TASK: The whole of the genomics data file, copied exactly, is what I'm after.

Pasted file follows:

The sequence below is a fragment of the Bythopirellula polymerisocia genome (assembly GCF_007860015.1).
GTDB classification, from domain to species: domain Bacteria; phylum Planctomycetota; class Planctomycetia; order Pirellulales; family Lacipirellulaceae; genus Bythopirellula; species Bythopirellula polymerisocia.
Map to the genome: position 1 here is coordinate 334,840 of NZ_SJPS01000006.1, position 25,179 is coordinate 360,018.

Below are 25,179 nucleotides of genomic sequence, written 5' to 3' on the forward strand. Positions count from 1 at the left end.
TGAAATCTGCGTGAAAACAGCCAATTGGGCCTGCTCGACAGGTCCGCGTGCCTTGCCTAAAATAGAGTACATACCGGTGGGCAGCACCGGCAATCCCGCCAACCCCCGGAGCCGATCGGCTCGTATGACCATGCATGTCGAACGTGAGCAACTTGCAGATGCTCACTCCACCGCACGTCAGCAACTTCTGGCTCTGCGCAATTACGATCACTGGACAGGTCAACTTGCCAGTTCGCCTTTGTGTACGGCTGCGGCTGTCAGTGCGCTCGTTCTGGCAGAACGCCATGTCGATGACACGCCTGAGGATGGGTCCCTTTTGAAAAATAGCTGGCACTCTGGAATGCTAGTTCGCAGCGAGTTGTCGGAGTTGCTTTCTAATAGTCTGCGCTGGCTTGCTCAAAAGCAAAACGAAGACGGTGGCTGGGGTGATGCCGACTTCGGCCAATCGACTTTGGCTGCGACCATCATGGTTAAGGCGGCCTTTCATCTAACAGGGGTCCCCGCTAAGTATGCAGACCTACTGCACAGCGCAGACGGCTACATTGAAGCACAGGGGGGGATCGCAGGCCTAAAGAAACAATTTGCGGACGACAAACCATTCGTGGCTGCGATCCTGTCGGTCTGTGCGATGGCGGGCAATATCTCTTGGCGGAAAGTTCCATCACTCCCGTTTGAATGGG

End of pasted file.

The sequence below is a fragment of the Bythopirellula polymerisocia genome (assembly GCF_007860015.1).
GTDB classification, from domain to species: domain Bacteria; phylum Planctomycetota; class Planctomycetia; order Pirellulales; family Lacipirellulaceae; genus Bythopirellula; species Bythopirellula polymerisocia.
Map to the genome: position 1 here is coordinate 334,840 of NZ_SJPS01000006.1, position 25,179 is coordinate 360,018.

Below are 25,179 nucleotides of genomic sequence, written 5' to 3' on the forward strand. Positions count from 1 at the left end.
TGAAATCTGCGTGAAAACAGCCAATTGGGCCTGCTCGACAGGTCCGCGTGCCTTGCCTAAAATAGAGTACATACCGGTGGGCAGCACCGGCAATCCCGCCAACCCCCGGAGCCGATCGGCTCGTATGACCATGCATGTCGAACGTGAGCAACTTGCAGATGCTCACTCCACCGCACGTCAGCAACTTCTGGCTCTGCGCAATTACGATCACTGGACAGGTCAACTTGCCAGTTCGCCTTTGTGTACGGCTGCGGCTGTCAGTGCGCTCGTTCTGGCAGAACGCCATGTCGATGACACGCCTGAGGATGGGTCCCTTTTGAAAAATAGCTGGCACTCTGGAATGCTAGTTCGCAGCGAGTTGTCGGAGTTGCTTTCTAATAGTCTGCGCTGGCTTGCTCAAAAGCAAAACGAAGACGGTGGCTGGGGTGATGCCGACTTCGGCCAATCGACTTTGGCTGCGACCATCATGGTTAAGGCGGCCTTTCATCTAACAGGGGTCCCCGCTAAGTATGCAGACCTACTGCACAGCGCAGACGGCTACATTGAAGCACAGGGGGGGATCGCAGGCCTAAAGAAACAATTTGCGGACGACAAACCATTCGTGGCTGCGATCCTGTCGGTCTGTGCGATGGCGGGCAATATCTCTTGGCGGAAAGTTCCATCACTCCCGTTTGAATGGG